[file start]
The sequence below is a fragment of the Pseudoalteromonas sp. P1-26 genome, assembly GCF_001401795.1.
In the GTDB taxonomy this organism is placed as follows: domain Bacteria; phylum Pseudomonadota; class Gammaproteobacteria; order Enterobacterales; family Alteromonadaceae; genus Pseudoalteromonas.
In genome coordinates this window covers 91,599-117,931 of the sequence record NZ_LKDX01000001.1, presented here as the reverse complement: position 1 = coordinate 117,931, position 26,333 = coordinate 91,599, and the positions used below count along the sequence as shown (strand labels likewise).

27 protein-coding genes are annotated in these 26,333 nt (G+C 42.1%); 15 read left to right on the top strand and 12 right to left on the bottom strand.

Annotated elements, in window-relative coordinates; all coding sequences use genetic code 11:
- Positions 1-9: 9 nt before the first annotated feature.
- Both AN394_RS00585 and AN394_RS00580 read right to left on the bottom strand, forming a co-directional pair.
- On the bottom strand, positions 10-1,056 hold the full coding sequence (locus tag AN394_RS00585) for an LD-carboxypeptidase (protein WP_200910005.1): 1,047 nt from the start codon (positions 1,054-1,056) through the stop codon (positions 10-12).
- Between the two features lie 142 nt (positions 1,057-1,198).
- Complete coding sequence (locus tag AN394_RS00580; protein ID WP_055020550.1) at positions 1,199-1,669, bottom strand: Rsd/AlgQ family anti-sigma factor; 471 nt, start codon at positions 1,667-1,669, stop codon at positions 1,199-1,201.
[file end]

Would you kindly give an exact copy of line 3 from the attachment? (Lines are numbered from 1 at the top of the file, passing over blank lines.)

In genome coordinates this window covers 91,599-117,931 of the sequence record NZ_LKDX01000001.1, presented here as the reverse complement: position 1 = coordinate 117,931, position 26,333 = coordinate 91,599, and the positions used below count along the sequence as shown (strand labels likewise).